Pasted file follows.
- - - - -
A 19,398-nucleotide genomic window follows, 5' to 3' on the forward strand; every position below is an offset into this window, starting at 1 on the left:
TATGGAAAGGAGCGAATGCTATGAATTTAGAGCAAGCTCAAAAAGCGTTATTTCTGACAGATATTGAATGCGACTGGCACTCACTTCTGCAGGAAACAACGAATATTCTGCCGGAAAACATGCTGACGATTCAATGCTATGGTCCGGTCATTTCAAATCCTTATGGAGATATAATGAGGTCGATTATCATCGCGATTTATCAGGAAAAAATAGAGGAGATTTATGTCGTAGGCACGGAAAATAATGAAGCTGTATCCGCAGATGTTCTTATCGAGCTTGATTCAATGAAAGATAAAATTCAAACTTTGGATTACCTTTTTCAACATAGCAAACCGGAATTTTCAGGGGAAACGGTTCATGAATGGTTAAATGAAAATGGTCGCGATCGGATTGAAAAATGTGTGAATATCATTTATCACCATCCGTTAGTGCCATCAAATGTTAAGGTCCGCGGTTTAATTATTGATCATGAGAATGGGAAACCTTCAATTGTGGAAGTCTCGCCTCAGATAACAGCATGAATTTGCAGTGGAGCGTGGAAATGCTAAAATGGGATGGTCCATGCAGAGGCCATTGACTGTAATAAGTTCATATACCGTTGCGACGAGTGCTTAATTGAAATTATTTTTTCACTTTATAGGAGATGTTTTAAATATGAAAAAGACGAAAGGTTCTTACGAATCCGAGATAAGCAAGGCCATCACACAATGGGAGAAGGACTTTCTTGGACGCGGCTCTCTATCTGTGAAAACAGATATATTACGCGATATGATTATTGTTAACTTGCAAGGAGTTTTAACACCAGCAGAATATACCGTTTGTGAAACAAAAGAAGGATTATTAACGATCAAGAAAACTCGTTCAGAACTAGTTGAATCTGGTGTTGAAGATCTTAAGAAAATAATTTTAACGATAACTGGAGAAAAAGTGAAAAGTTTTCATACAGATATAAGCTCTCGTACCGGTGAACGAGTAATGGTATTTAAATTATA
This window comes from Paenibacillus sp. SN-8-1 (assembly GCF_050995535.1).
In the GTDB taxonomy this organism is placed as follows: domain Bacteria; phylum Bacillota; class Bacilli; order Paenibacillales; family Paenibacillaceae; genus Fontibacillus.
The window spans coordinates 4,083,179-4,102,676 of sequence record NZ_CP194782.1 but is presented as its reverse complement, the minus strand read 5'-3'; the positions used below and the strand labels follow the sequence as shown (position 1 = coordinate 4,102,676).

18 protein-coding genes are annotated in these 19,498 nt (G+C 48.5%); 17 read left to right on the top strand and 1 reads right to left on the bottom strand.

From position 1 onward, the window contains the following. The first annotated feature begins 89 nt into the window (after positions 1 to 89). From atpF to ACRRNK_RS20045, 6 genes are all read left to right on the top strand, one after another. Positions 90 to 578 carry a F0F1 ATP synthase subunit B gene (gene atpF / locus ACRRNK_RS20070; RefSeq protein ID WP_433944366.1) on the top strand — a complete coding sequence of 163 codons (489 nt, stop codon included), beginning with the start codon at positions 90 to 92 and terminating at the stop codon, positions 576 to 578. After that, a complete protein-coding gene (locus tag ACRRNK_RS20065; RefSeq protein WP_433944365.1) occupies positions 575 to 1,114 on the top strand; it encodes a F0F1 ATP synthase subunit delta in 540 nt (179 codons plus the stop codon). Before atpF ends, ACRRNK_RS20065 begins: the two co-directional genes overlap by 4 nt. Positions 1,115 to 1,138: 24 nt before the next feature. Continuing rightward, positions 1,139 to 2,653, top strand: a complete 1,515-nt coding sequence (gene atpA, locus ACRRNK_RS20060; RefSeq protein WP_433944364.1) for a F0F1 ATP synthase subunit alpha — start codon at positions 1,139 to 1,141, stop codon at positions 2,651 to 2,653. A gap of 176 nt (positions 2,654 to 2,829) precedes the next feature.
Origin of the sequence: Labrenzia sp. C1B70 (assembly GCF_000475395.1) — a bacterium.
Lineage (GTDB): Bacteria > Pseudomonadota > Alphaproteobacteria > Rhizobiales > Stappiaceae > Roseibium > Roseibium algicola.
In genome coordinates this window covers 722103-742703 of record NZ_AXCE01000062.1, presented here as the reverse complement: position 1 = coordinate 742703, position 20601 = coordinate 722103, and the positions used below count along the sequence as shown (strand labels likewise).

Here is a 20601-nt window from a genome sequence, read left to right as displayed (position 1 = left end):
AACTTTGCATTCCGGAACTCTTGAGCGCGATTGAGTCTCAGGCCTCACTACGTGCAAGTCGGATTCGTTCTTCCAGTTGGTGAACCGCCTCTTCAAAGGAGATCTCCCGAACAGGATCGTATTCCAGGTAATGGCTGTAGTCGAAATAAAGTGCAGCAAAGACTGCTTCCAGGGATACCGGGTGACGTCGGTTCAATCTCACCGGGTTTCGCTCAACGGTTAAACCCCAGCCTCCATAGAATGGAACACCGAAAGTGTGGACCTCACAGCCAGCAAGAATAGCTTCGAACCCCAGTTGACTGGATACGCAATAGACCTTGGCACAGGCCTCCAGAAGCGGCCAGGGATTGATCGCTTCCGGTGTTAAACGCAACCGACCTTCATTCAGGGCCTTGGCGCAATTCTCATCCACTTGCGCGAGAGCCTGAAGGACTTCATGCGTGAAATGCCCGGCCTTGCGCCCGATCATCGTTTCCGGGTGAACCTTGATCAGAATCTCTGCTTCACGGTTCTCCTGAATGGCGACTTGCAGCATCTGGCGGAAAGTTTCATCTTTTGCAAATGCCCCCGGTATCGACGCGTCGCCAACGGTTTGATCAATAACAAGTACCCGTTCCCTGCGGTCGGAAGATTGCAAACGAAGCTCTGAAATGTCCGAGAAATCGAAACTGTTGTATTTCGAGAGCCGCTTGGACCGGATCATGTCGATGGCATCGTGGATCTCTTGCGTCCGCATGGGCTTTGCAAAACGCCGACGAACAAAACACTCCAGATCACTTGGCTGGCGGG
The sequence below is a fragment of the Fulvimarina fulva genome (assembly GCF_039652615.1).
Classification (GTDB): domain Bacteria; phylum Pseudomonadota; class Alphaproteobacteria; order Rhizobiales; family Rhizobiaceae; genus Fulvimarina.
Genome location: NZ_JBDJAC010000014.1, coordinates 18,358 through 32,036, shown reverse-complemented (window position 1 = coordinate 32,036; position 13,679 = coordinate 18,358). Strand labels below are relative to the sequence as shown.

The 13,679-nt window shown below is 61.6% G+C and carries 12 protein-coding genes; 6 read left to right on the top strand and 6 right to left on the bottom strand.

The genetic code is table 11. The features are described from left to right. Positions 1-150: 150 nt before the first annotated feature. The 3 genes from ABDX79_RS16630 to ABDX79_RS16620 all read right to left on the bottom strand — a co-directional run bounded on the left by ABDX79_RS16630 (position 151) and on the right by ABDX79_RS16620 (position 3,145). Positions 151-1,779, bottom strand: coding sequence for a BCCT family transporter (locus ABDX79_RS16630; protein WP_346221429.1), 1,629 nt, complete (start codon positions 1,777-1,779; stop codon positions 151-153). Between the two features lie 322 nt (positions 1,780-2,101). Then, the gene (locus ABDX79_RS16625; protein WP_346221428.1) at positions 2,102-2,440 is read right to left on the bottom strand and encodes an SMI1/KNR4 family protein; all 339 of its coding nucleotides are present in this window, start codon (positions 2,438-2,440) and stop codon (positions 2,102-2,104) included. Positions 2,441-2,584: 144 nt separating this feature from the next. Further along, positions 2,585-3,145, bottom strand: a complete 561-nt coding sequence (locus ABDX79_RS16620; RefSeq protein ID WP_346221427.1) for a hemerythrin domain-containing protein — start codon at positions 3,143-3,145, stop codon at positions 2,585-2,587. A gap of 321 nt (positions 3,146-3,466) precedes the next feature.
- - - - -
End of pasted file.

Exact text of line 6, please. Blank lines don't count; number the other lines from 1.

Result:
18 protein-coding genes are annotated in these 19,498 nt (G+C 48.5%); 17 read left to right on the top strand and 1 reads right to left on the bottom strand.